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Comparison of Air Leakage Testing Requirements

Compiled by the Engineering Staff of the Metal Building Manufacturers Association

To increase energy conservation, energy codes and standards have been stepping up the effort to reduce air leakage, moving toward a requirement for whole-building tests to ensure an adequate air barrier in addition to, or in place of, the prescriptive requirements for materials and assemblies. This recognizes that prescriptive requirements alone are only effective if good installation is practiced. The table below summarizes the key air leakage test requirements for multiple editions of various codes and standards of interest, including the International Energy Conservation Code (IECC), ASHRAE 90.1, state of Washington (WSEC), state of California (Title 24), and U.S. Army Corps of Engineers (COE). Several editions are included because the adoption of a particular edition varies with jurisdiction. Until mandated, whole-building air leakage testing is optional that can eliminate the need to document and install materials and assemblies that meet the prescriptive air leakage requirements and avoid inspections that evaluate whether such products were correctly installed.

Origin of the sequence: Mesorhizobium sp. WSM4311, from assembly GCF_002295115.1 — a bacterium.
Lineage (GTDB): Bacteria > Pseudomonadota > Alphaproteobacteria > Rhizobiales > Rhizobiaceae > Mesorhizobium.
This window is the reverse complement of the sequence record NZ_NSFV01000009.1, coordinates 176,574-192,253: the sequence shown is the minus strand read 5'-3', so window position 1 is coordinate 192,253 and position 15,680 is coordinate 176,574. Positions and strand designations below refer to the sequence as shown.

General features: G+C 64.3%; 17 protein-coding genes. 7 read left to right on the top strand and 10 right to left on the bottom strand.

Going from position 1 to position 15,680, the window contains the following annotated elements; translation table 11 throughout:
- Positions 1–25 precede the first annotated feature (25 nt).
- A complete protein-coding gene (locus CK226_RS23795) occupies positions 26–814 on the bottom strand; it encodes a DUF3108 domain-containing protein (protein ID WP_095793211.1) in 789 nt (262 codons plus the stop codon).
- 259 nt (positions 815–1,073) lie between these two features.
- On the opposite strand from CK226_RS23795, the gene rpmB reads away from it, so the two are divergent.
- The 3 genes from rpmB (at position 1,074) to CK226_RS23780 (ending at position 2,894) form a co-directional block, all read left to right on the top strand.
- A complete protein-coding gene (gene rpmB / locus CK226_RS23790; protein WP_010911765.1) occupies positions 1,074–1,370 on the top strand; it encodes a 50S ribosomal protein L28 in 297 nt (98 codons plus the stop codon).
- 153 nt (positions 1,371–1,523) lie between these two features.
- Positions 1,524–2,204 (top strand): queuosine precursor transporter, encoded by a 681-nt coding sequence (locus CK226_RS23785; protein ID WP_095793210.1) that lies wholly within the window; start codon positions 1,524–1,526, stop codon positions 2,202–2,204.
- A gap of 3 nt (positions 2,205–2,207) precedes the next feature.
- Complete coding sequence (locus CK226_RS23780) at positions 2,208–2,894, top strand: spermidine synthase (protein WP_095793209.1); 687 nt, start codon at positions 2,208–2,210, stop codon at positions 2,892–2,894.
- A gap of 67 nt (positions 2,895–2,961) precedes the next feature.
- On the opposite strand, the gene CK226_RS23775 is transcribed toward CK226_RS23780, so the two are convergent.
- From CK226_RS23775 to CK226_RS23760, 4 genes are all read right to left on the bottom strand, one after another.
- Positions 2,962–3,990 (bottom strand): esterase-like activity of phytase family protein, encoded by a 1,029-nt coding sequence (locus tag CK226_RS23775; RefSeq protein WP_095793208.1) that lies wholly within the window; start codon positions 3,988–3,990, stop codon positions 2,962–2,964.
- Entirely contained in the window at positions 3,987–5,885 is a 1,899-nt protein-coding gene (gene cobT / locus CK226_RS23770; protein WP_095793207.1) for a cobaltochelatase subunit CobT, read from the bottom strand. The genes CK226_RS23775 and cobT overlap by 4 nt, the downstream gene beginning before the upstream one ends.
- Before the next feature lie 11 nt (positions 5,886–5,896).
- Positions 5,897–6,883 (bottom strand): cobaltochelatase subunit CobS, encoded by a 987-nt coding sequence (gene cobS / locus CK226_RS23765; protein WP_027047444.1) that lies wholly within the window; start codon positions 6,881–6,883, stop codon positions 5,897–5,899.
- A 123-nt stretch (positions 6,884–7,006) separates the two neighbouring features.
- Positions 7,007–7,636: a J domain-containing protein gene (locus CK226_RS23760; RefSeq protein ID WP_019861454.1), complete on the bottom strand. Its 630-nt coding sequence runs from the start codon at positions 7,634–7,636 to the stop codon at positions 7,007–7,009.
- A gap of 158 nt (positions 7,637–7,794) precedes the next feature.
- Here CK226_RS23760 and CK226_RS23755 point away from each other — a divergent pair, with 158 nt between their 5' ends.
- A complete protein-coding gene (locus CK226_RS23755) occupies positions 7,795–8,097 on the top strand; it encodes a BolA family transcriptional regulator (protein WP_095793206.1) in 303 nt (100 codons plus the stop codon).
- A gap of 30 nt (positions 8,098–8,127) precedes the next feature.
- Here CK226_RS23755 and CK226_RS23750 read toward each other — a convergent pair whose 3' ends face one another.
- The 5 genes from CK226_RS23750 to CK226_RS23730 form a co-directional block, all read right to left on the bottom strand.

1. Effective Feb.1, 2021 (Note, original effective date was July 1, but this was delayed due to COVID-19).
  2. Effective Jan. 1, 2020.
  3. See the discussion of exceptions for each code below.
  4. Even though this edition does not mention whole-building testing as an option for compliance, under fenestration, an exception indicates that if an ASTM E779 test is performed and the air leakage for the building is less than 0.40 cfm/ft2, the prescriptive requirements for fenestration are waived.
  5. ASTM E3158 for large or multi-zone buildings.
  6. Or equivalent approved by building official, or in California by the energy commission.
  7. The COE test is based on ASTM E779, but has differences.
  8. All tests are conducted at the same differential pressure of 0.3 in. of water gauge (75 Pa).
  9. Provides some leeway if the air leakage exceeds the pass limit, but is less than the grace range. This is discussed further for each applicable code below.